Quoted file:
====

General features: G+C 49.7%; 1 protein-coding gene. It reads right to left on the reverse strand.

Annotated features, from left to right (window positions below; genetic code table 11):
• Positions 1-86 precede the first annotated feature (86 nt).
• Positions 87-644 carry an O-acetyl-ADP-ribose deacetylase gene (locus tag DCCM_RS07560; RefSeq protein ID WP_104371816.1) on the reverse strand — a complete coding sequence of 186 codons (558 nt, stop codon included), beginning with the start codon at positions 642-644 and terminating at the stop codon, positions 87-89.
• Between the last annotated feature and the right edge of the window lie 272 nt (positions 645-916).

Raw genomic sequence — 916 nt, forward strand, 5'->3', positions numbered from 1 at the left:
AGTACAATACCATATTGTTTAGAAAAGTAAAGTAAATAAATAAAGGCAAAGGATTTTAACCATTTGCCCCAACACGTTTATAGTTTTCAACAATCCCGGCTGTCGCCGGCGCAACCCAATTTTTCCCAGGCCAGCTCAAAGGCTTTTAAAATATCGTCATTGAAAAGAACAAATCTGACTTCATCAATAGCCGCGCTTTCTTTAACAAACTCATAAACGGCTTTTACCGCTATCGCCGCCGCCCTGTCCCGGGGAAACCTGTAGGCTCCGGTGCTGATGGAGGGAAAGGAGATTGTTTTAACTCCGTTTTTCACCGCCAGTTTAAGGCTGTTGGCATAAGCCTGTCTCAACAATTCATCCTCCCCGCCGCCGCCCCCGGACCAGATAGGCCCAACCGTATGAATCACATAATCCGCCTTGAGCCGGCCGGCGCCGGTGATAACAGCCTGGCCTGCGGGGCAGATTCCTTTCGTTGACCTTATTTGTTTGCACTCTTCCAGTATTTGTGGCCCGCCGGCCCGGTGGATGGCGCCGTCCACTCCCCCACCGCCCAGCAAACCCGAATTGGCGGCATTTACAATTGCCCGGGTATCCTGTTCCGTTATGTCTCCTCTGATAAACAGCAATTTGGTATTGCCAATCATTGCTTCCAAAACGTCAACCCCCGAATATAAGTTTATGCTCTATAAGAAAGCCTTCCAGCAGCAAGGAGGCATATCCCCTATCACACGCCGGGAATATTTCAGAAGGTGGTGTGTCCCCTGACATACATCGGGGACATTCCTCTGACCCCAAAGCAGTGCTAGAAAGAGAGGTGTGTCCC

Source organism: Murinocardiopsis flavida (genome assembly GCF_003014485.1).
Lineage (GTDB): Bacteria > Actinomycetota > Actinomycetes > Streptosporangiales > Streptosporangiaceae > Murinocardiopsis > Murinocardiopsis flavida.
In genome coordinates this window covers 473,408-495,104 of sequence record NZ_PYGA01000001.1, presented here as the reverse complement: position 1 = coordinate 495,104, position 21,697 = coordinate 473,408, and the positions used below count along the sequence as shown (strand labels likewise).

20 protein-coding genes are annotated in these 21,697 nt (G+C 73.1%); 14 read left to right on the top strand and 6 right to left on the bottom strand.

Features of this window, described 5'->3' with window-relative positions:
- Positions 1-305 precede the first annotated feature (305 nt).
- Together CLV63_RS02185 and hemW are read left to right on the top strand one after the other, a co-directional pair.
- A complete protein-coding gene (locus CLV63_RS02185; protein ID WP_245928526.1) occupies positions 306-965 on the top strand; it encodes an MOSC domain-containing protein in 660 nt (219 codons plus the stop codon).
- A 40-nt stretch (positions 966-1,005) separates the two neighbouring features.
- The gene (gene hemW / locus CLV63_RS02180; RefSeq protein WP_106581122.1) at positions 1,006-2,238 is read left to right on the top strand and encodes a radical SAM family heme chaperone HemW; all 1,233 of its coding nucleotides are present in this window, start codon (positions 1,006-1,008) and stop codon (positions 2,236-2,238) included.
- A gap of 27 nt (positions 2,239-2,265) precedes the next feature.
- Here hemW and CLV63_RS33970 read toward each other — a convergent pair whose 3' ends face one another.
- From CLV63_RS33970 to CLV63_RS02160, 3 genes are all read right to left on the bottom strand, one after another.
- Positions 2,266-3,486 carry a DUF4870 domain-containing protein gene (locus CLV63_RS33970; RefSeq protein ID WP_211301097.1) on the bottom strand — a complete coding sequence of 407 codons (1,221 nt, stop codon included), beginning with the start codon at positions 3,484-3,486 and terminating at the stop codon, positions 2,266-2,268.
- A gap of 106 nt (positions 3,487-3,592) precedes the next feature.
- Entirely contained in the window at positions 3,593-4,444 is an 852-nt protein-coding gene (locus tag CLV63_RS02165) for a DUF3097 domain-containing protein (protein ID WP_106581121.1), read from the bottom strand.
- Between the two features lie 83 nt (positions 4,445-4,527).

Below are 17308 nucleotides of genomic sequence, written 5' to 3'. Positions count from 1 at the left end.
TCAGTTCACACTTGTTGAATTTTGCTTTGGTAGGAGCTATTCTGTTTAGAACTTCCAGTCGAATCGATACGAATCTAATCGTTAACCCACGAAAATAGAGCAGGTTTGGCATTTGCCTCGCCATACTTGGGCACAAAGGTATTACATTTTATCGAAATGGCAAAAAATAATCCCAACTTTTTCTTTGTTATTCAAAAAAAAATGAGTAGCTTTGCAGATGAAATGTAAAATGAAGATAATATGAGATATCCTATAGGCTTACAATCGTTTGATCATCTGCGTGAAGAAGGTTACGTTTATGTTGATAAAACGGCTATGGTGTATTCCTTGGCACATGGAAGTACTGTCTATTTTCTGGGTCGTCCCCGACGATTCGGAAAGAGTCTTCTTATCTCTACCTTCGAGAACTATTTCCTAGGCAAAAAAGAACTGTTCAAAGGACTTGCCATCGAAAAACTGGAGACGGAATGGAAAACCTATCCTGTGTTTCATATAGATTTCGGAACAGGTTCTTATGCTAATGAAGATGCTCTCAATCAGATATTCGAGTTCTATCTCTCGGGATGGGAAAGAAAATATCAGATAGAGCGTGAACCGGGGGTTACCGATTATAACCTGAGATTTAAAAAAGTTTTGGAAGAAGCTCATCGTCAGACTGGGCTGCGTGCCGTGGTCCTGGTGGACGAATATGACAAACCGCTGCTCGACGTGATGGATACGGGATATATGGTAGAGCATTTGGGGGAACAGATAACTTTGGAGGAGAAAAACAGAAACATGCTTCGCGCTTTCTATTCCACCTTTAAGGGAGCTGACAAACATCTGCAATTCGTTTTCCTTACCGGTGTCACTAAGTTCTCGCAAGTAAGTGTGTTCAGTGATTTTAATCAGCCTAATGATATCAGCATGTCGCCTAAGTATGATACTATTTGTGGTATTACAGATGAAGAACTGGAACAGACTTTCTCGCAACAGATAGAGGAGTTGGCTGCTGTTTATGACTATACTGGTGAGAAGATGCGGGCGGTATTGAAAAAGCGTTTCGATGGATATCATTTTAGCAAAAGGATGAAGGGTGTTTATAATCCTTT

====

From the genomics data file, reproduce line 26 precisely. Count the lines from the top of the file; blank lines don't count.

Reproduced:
TCAGTTCACACTTGTTGAATTTTGCTTTGGTAGGAGCTATTCTGTTTAGAACTTCCAGTCGAATCGATACGAATCTAATCGTTAACCCACGAAAATAGAGCAGGTTTGGCATTTGCCTCGCCATACTTGGGCACAAAGGTATTACATTTTATCGAAATGGCAAAAAATAATCCCAACTTTTTCTTTGTTATTCAAAAAAAAATGAGTAGCTTTGCAGATGAAATGTAAAATGAAGATAATATGAGATATCCTATAGGCTTACAATCGTTTGATCATCTGCGTGAAGAAGGTTACGTTTATGTTGATAAAACGGCTATGGTGTATTCCTTGGCACATGGAAGTACTGTCTATTTTCTGGGTCGTCCCCGACGATTCGGAAAGAGTCTTCTTATCTCTACCTTCGAGAACTATTTCCTAGGCAAAAAAGAACTGTTCAAAGGACTTGCCATCGAAAAACTGGAGACGGAATGGAAAACCTATCCTGTGTTTCATATAGATTTCGGAACAGGTTCTTATGCTAATGAAGATGCTCTCAATCAGATATTCGAGTTCTATCTCTCGGGATGGGAAAGAAAATATCAGATAGAGCGTGAACCGGGGGTTACCGATTATAACCTGAGATTTAAAAAAGTTTTGGAAGAAGCTCATCGTCAGACTGGGCTGCGTGCCGTGGTCCTGGTGGACGAATATGACAAACCGCTGCTCGACGTGATGGATACGGGATATATGGTAGAGCATTTGGGGGAACAGATAACTTTGGAGGAGAAAAACAGAAACATGCTTCGCGCTTTCTATTCCACCTTTAAGGGAGCTGACAAACATCTGCAATTCGTTTTCCTTACCGGTGTCACTAAGTTCTCGCAAGTAAGTGTGTTCAGTGATTTTAATCAGCCTAATGATATCAGCATGTCGCCTAAGTATGATACTATTTGTGGTATTACAGATGAAGAACTGGAACAGACTTTCTCGCAACAGATAGAGGAGTTGGCTGCTGTTTATGACTATACTGGTGAGAAGATGCGGGCGGTATTGAAAAAGCGTTTCGATGGATATCATTTTAGCAAAAGGATGAAGGGTGTTTATAATCCTTT